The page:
Scripture Text – 1 Samuel 7-11
For centuries, the people of Israel had looked to Jehovah as their King, but then they came to a point where they asked the Lord to give them a king just like the other nations. It was a critical time in the history of Israel, and it took the prayers and guidance of Samuel to bring them safely through this dangerous time of transition.
Seeking The Lord
Please read 1 Samuel 7:3-17 to get the background for this section.
After the battle with the Philistines and a temporary loss of the Ark of the Covenant and after its return, the Prophet Samuel discerned that the people were restless and were wanting change, and he knew that times of transition bring out either the best or the worst in people. God called Samuel to build a bridge between the turbulent age of the judges and the new era of the monarchy, for which they had asked and Samuel knew it wasn’t an easy task. There was one thing Samuel knew for certain: king or no king, the nation could never succeed if the people didn’t put the Lord first and trust only in Him. So he called for a meeting at Mizpah, a city in Benjamin (Joshua 18:26), where he challenged God’s covenant people to return to the Lord.
They put away their false gods (1 Samuel 7:3–4). Idolatry had been Israel’s most prevalent sin. Jacob’s family carried false gods with them (Genesis 35:2), and when the Jews were slaves in Egypt, they adopted the gods and goddesses of the Egyptians, and after the Exodus, worshiped some of those same idols during the wilderness journeys (Acts 7:42–43). Moses commanded Israel to destroy every evidence of Canaanite religion, but the people eventually lapsed back into idolatry and worshiped the gods of the defeated enemy. Samuel specifically mentioned the Baals and Ashtoreths (1 Samuel 7:3–4). Baal was the Canaanite storm god to whom the Jews often turned when the land was suffering drought, and Ashtoreth was the goddess of fertility whose worship included unspeakably sensual and sexual activities. At Mount Sinai, the Jews didn’t see a representation of God, but they heard His voice; and they knew that worshiping any image of their God was to practice false worship.
Putting away their false gods was only the beginning of their return to the Lord; the Jews also had to prepare their hearts for the Lord and devote themselves to the Lord alone. This was in keeping with the first commandment, “You shall have no other gods before me.” – Exodus 20:3. An idol is a substitute for God—anything that we trust and serve in place of the Lord, therefore it can be anything. The Jews gave themselves to worshipping idols of wood, stone, and metal, but believers today have more subtle and attractive gods: houses and lands, wealth, automobiles, boats, position and recognition, ambition, and even other people. Anything in our lives that takes the place of God as first and foremost in our lives and commands the sacrifice and devotion that belong only to Him, is an idol and must be cast out. Today, idols in the heart are far more dangerous than idols in the temple and in the church.
They confessed their sins (1 Samuel 7:5–6). Samuel planned to lead the people in a time of worship and intercession for deliverance from their enemies, but if they had iniquity in their hearts, he knew the Lord would not hear them (Psalm 66:18). It wasn’t enough to just destroy their idols; the people also had to acknowledge and confess their sins and surrender themselves to the Lord.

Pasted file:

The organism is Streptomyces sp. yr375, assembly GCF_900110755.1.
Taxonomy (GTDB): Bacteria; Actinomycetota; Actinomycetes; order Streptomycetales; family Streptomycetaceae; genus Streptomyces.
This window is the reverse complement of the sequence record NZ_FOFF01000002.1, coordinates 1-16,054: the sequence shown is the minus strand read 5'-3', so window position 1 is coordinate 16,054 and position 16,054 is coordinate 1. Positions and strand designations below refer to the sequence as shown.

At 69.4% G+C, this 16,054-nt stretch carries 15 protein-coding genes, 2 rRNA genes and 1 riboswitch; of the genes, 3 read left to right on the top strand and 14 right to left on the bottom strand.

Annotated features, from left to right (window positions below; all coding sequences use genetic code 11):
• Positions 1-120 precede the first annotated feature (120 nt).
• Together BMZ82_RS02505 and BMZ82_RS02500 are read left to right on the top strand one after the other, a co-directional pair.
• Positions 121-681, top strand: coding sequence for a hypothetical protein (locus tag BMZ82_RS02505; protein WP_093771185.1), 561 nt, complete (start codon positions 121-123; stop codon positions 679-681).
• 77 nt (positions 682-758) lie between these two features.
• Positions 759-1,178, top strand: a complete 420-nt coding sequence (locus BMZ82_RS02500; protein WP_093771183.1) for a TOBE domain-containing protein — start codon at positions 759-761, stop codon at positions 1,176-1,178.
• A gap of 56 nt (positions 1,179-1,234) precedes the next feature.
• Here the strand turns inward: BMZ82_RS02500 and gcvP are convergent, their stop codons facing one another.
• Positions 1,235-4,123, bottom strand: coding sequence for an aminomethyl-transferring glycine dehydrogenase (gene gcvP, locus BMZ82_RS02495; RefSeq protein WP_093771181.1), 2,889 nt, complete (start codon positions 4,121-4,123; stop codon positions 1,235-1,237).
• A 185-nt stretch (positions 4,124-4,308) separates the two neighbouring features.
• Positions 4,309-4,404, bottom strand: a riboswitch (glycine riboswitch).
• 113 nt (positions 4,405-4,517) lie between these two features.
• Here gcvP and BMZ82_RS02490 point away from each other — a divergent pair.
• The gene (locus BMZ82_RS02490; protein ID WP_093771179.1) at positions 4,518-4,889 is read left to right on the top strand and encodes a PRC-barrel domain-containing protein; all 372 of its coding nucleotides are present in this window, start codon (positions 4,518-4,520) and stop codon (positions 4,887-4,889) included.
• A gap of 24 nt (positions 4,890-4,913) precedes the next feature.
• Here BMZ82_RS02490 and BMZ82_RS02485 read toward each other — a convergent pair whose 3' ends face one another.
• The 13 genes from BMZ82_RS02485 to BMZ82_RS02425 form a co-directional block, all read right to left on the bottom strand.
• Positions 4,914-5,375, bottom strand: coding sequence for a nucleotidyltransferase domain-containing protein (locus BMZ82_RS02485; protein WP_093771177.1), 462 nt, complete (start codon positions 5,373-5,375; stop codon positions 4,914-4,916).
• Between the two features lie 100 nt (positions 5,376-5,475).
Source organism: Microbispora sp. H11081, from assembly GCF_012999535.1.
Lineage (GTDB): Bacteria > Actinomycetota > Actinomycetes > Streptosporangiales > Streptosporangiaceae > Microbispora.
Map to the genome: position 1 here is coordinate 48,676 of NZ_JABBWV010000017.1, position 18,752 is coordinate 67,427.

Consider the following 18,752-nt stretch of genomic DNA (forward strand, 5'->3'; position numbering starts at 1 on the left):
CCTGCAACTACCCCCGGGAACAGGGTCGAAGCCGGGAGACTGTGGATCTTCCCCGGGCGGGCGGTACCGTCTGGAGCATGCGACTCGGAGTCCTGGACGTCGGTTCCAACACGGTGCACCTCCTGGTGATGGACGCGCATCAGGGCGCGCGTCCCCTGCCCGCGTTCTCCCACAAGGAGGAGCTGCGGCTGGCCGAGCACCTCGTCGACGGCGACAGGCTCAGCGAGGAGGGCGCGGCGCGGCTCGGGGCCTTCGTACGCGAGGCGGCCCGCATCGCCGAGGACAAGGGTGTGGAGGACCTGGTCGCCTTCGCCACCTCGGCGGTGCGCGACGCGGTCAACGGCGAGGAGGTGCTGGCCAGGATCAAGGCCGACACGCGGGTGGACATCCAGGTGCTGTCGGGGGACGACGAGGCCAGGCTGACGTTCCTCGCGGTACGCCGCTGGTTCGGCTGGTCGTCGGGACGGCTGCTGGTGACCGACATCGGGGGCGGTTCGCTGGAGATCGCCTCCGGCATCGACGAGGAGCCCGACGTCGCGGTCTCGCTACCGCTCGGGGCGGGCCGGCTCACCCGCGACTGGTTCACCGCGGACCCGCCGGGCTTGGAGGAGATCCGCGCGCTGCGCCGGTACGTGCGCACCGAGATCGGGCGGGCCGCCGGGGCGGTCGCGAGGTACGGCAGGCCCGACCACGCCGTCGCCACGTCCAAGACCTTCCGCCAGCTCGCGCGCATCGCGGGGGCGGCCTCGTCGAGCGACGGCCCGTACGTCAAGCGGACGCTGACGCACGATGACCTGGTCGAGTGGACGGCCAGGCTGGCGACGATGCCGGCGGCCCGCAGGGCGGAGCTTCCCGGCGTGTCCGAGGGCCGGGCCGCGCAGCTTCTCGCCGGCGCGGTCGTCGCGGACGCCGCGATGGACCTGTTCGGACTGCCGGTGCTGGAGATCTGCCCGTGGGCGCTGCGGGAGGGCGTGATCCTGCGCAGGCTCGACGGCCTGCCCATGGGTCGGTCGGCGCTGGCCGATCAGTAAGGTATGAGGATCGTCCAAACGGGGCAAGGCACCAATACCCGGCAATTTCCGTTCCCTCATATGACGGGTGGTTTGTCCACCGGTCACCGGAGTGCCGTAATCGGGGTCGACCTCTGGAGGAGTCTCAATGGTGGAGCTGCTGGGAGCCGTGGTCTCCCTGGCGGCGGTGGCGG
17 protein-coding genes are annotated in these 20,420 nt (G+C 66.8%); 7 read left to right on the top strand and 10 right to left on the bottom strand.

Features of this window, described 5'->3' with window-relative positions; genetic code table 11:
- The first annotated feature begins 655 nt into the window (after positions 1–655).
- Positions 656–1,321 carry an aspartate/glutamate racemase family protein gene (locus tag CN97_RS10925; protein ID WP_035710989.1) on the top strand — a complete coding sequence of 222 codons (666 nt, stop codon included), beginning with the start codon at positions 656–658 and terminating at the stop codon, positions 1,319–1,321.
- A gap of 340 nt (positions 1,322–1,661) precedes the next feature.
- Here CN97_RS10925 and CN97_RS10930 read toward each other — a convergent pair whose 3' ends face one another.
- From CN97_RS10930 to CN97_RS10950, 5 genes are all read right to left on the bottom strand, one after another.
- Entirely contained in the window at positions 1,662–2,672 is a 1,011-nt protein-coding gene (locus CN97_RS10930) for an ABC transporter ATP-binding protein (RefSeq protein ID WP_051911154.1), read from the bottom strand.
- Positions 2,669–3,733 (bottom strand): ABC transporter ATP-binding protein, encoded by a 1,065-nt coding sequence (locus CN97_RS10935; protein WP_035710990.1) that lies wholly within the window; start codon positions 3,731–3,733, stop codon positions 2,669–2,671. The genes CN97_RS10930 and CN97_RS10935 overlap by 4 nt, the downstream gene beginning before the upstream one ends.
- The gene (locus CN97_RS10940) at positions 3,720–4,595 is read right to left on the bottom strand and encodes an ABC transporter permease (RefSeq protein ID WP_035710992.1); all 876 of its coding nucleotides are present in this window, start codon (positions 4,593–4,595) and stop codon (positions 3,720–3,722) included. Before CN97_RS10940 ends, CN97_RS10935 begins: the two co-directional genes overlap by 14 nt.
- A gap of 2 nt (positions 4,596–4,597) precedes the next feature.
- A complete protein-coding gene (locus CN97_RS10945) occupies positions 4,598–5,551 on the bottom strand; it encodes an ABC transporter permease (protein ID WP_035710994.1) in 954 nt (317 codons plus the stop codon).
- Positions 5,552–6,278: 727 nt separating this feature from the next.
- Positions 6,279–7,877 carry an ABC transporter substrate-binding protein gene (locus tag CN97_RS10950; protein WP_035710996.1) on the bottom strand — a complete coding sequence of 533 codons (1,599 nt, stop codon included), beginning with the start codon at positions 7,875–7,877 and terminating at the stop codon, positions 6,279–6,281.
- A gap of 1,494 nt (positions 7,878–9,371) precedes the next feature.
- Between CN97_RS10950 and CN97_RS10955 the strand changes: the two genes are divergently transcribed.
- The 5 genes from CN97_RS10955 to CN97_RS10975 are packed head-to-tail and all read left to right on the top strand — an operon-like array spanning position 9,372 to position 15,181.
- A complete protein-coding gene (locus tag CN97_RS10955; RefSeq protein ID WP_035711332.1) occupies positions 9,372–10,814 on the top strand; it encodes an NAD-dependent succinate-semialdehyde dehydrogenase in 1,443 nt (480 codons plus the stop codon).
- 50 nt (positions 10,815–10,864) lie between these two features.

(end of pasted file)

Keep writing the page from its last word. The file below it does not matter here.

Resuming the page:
The key activity that day was their confession, “We have sinned against the Lord.” God’s covenant promise to Israel was that He would forgive their sins if they sincerely confessed them to Him (Leviticus 26:40–45), for no amount of sacrifices or rituals could wash away their sins. “The sacrifices of God are a broken spirit, a broken and a contrite heart—these, O God, you will not despise.” – Psalm 51:17. Later in Israel’s history, this promise of forgiveness and blessing was reiterated by Solomon at the dedication of the temple (2 Chronicles 7:14).
They prayed for God’s help (1 Samuel 7:7–11, 13–14). When the Philistines learned about this large gathering of Jews at Mizpah, they became suspicious that Israel was planning to attack, so the five Philistine lords summoned their troops and prepared to invade. Israel had no standing army and no one ruler to organize one, so when they caught wind of the plan, they felt helpless. However, their greatest weapon was their faith in Jehovah God, a faith that was expressed in prayer. “Some trust in chariots, and some in horses; but we will remember the name of the Lord our God.” – Psalm 20:7. As we have seen, Samuel was a man of prayer (Psalm 99:6), and God answered him that day. As he sacrificed the evening burnt offering, the Lord thundered against the Philistine soldiers and so confused them that it was easy for Israel to attack and defeat them. When we remember that Baal was the Canaanite storm god, it makes the power of God’s thunder appear even more significant.
All the days of Samuel, the Lord kept the Philistines at a distance from Israel. Because of this victory, the Jews recovered cities they had lost in battle and even gained the Amorites as allies. Whenever God’s people depend on their own plans and resources, their efforts fail and bring disgrace to God’s name; but when God’s people trust the Lord and pray, He meets the need and receives the glory. A man or woman of prayer is more powerful than a whole army! No wonder King Jehoash called the Prophet Elisha “the chariots of Israel and their horsemen!” – 2 Kings 13:14. This was a title Elisha himself had used for his mentor Elijah (2 Kings 2:12 also see 2 Kings 6:17). Can we honestly state that we have such men and women of prayer today?
To Be Continued